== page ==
Five Steps to Living to 100
These five simple steps can help you add years to your life -- and ensure you get the most out of it.
Step Five: Floss Daily
Practicing good oral hygiene can add up to a full year to your life. What you are trying to do by brushing, swishing, and flossing is reduce the amount of periodontitis-gum inflammation. The thought is that gum inflammation leads to a continuously elevated level of inflammation throughout the body. This can contribute to the development of vascular disease and subsequently increase your risk of stroke and heart attack.
Step Four: Find a Good Doctor and Ask the Right Questions
Finding a good doctor and being inquisitive and proactive about your health can add up to four years to your life by counseling you on the best preventive measures and making certain that important screening tests are done.
How Should We Go About Finding the "Right Doctor"?
Ask a friend, coworker, or relative who is the most like you in terms of temperament if they've found a doctor with whom they like to work. The doctor should excel in a communication method that you're comfortable with. Make sure you're getting your questions answered in a satisfactory way, and be confident in the care you are receiving. Otherwise, you aren't going to be inspired to follow through on the doctor's recommendations, and half of a good medical relationship depends on the patient.
What Are the Questions Everyone Should Ask a New Doctor?
Before sitting down with a new doctor, think about what one thing is most important to you. Is it the medical school they went to? Number of years in practice? Professional organizations they belong to? The research they do? Or is it availability of weekend appointments or ease of talking directly to your doctor during an emergency? Look for the doctor that has the quality most important for you. If you have too many specifications, you may never find just the right one, and the oversight of your care will suffer.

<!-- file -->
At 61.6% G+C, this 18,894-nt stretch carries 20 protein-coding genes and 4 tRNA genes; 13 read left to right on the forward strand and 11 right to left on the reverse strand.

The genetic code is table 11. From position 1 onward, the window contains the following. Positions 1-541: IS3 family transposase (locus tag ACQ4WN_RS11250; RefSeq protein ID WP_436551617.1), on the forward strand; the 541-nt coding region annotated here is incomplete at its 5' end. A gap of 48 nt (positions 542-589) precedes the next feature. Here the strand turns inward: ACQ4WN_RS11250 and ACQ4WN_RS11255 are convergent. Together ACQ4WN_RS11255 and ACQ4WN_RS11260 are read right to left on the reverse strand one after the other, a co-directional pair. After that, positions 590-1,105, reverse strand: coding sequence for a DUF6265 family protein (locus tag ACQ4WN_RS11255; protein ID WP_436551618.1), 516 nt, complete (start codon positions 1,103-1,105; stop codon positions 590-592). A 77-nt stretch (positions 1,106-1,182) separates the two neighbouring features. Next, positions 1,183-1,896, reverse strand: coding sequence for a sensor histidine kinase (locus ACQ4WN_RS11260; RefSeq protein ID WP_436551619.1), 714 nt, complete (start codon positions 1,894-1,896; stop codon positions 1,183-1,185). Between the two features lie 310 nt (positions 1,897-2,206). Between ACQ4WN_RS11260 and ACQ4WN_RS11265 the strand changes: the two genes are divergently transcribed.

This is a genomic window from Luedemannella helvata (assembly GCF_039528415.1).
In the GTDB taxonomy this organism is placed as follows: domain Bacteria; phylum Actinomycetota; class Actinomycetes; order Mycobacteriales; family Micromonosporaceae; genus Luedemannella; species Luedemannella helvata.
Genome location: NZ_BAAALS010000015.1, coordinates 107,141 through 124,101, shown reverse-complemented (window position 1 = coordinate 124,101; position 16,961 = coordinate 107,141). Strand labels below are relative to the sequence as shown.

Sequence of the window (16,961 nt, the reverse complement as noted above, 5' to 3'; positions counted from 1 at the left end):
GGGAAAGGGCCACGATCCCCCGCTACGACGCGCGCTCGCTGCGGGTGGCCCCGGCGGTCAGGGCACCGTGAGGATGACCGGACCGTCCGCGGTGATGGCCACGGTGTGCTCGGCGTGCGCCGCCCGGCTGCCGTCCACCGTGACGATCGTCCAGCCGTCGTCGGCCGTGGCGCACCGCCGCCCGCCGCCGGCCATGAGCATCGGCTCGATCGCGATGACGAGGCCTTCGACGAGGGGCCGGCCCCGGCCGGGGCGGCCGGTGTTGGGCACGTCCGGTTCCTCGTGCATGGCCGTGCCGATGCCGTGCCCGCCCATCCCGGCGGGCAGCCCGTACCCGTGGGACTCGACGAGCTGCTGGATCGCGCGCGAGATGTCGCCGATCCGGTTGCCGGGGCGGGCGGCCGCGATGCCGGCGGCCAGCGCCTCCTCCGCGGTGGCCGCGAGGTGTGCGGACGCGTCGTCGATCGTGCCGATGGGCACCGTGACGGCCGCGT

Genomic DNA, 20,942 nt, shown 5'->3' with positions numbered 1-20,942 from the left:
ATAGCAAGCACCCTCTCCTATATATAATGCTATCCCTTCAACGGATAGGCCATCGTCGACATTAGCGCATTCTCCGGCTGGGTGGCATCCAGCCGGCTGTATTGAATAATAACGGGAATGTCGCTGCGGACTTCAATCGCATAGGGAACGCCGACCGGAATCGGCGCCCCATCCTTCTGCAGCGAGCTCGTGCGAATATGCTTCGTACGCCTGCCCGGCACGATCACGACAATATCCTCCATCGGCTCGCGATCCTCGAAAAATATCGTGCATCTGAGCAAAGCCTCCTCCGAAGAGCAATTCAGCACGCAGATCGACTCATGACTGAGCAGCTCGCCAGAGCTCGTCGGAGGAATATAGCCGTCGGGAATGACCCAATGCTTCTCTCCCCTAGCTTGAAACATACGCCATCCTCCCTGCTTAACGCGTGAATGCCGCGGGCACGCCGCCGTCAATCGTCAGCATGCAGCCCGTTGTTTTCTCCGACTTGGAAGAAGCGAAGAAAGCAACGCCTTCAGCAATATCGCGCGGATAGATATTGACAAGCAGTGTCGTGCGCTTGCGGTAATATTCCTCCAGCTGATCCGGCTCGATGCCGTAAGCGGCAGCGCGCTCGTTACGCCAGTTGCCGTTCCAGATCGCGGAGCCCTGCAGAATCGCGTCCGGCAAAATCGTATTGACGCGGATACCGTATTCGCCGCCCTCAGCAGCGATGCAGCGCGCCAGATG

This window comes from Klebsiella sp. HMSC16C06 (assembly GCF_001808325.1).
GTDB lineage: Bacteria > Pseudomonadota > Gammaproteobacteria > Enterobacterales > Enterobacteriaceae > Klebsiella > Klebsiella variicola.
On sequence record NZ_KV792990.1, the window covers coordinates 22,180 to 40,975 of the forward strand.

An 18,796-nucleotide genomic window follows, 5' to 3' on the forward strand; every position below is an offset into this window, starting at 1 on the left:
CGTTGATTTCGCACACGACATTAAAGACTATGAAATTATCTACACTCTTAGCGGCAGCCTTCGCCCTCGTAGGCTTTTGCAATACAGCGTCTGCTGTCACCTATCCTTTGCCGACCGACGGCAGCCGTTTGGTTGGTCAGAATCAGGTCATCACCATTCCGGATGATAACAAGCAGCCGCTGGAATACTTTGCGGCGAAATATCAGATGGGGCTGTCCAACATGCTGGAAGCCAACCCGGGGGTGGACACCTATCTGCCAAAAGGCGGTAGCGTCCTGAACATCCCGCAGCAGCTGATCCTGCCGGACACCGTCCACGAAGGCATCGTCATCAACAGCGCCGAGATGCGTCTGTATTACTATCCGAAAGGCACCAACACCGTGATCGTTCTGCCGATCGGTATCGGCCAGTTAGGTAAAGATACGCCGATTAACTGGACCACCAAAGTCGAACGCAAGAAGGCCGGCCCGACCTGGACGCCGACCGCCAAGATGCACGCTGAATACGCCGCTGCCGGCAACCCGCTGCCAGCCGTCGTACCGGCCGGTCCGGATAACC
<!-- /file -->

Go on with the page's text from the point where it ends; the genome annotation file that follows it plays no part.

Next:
Step Three: Avoid Diabetes
Avoiding diabetes or, if you have been diagnosed with diabetes, keeping your blood sugar tightly controlled can add at least six years to your life -- if not much more.
How Can We Avoid It?
There are two main types of diabetes: Type 1 and Type 2. Type 1 diabetes is an autoimmune disorder in which the body's immune system attacks the cells in the pancreas that produce insulin. Insulin is very important in maintaining blood sugar levels in the blood. When blood sugar levels remain persistently high, they cause damage to the blood vessels in your body. Type 1 diabetes is most commonly diagnosed in children and young adults and can't be prevented.
However, 90 percent of diabetics are Type 2 and this can be avoided. There is both a genetic link and a lifestyle link to this type. Obesity has been linked to developing it. Exercise and nutrition are obviously important to maintaining a healthy weight, which, in turn, can help you avoid Type 2 diabetes.
What Is the "Normal" Blood Sugar Level for a Person Without Diabetes?
When you go to your doctor to have blood drawn, she always tells you to show up without eating. When she checks your blood glucose level, the number should fall somewhere between 80 and 120 (a little lower is fine if you are not symptomatic). This is one of those numbers everyone should know, especially if family history puts you at higher risk.
Step Two: Avoid Risky Sexual Behavior
Avoid risky sexual behavior. This can add up to 20 years to your life by protecting you from diseases such as HIV, hepatitis, and cervical cancer. Many people may think "this does not apply to me," but it does. In fact, the over-65 age group has among the fastest-growing rates of HIV infection.
Why Are We Seeing These Increases Among Older People?
Well, that's where there's good news. People are living longer and feeling better longer. There are also changing cultural perceptions of what it means to get older, and getting older definitely doesn't mean you can't enter into new relationships and have sex. Also don't forget that sex is good for you. It's a good form of exercise. And not just sex; few things feel better mentally than loving and being loved, and this mental state of being will affect your physical state as well. Just be sure to take the appropriate precautions.
Step One: Keep Blood Pressure Under Control
Almost every doctor's visit starts with someone taking your blood pressure. Here's why: Keeping your blood pressure under control with a systolic number (that's the number on top) lower than 140 and a diastolic (that's the number on the bottom) less than 80 can add up to 22 years to your life.